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Fabian Lysell: 2021 NHL Draft Prospect Profile: Speed Kills, but Does it Draft Well?

In today’s draft profile, we look at a Swedish winger with some amazing talent. He has incredible speed and stickhandling abilities, things you cannot teach. What will that do for his draft status?

Welcome to another prospect profile here at AATJ! Today, we have one of the top Swedish forwards in the 2021 draft class, right winger and pure speedster Fabian Lysell. He most likely won’t be the top Swede drafted, but he has a shot to be in the top 3-5 Swedes drafted, and considering how that country consistently produces top level NHL talent year after year, that gives Lysell a good chance to go fairly high in this draft. Many rankings have him in the top 10, but a fair amount have him ranked somewhere between 10-15 as well. A select few even have him inside the top 5, and that means he’s worthy to look into, as our New Jersey Devils are picking 4th. If even one analyst has him in the top 5, then you can be sure the Devils will have done a deep dive into him. So, let’s take a look.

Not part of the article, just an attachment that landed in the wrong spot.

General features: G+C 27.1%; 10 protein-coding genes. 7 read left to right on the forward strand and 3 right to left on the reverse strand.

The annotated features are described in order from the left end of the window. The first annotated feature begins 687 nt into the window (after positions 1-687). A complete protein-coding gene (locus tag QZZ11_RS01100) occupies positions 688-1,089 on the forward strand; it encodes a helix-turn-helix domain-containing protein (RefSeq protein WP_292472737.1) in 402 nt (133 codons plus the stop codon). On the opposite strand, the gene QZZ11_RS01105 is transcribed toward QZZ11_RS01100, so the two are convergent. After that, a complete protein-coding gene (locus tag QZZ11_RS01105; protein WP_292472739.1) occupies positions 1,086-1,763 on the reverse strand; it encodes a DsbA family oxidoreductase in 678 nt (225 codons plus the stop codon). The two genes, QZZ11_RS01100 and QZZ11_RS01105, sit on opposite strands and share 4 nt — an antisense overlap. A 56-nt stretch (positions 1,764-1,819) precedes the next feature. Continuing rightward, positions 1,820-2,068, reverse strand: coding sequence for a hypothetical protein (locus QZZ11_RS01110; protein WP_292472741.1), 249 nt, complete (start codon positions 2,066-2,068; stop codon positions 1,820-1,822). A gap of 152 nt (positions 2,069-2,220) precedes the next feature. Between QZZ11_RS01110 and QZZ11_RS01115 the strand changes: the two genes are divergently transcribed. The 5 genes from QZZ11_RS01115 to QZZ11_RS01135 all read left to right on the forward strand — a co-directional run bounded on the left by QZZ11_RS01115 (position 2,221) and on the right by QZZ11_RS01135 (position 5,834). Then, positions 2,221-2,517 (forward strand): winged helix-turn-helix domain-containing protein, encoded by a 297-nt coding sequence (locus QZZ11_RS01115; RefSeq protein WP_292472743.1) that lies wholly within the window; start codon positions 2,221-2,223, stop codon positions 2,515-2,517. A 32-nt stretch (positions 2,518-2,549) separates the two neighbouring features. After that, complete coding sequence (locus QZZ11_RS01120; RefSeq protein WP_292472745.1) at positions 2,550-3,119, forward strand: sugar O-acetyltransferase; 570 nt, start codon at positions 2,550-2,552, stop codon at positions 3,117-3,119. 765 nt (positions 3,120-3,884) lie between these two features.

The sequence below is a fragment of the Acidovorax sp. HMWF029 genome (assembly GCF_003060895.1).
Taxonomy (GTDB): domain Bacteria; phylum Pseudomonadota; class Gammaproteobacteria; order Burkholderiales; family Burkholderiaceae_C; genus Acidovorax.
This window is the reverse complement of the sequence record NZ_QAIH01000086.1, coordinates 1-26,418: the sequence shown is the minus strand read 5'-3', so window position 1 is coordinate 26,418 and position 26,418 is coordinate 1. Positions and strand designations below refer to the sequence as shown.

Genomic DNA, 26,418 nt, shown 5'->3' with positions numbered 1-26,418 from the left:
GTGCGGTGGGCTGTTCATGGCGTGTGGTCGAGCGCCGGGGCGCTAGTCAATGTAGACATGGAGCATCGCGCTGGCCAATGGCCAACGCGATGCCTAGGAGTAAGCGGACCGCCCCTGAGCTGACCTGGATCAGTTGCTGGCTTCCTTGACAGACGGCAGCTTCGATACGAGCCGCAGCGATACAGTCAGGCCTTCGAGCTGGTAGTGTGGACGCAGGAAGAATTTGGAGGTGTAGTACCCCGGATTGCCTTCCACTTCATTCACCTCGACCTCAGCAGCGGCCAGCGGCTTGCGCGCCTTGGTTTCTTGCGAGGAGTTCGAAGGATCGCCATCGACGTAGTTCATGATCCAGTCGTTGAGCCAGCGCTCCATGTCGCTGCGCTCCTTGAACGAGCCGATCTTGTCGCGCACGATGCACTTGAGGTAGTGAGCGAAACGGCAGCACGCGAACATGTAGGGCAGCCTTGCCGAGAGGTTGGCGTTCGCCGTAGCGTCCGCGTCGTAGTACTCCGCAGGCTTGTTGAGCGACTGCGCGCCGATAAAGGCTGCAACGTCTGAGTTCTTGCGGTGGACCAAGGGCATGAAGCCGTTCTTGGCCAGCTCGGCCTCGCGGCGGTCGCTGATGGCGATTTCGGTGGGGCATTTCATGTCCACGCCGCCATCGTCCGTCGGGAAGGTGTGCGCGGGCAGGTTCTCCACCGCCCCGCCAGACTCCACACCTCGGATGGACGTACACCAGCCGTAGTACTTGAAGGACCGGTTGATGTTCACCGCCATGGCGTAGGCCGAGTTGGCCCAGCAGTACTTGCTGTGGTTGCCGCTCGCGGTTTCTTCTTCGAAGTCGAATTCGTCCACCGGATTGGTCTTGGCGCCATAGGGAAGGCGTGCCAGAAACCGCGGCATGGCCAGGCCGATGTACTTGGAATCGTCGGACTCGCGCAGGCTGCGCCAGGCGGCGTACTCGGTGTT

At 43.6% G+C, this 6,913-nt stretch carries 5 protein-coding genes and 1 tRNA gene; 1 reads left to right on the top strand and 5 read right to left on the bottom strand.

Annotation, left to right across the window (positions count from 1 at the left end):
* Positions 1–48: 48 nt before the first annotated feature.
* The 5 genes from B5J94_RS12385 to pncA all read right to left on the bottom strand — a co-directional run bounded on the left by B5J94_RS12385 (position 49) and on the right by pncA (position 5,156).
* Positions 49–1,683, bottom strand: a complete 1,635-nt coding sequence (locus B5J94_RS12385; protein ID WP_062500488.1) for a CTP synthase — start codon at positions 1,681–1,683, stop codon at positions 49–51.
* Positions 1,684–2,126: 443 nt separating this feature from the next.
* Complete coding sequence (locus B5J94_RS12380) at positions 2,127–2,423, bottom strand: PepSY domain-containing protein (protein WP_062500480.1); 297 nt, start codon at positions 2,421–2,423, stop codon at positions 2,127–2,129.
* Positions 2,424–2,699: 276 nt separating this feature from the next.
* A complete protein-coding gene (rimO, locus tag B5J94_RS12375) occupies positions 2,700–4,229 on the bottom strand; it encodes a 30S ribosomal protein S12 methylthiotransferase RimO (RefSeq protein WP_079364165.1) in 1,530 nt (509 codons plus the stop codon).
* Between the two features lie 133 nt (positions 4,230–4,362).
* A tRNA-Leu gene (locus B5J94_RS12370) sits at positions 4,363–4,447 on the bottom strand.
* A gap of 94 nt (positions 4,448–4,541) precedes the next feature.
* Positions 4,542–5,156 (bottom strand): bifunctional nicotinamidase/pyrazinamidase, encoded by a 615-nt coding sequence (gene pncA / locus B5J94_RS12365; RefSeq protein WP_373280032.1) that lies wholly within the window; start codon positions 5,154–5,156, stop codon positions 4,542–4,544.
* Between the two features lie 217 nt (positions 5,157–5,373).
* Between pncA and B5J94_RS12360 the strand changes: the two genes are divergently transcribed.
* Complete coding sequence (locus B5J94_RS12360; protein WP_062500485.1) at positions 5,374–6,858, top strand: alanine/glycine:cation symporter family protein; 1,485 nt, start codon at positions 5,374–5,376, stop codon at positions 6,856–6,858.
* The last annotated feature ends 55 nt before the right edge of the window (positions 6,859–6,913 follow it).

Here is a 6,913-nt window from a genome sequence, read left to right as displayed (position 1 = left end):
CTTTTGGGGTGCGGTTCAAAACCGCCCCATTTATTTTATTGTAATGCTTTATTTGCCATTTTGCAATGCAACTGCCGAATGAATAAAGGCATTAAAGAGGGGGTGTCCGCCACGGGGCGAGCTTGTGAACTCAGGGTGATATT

Who is Fabian Lysell?


According to Elite Prospects, Lysell stands at 5’10 and weighs 172 pounds. That gives him a decent frame by which to build off of, but he is by no means a larger prospect. He might want to add some muscle to that frame in order to handle the tough areas of the ice at the NHL level. However, Lysell is known for his speed and ability to handle the puck on the fly. The kid can fly up and down the ice, meaning he probably won’t ever get too big if he wants to keep that as the highlight of his game. He has played the majority of his career so far in the Frölunda HC system, which is where 2020 #4 overall pick Lucas Raymond came from, along with the likes of Rasmus Dahlin, Erik Karlsson, Daniel Alfresson, and more. It is a top tier organization, and growing up there is a bonus. He worked his way up through the ranks, performing well in U16s, and then J18s, and then J20s before finally getting some SHL time this past season.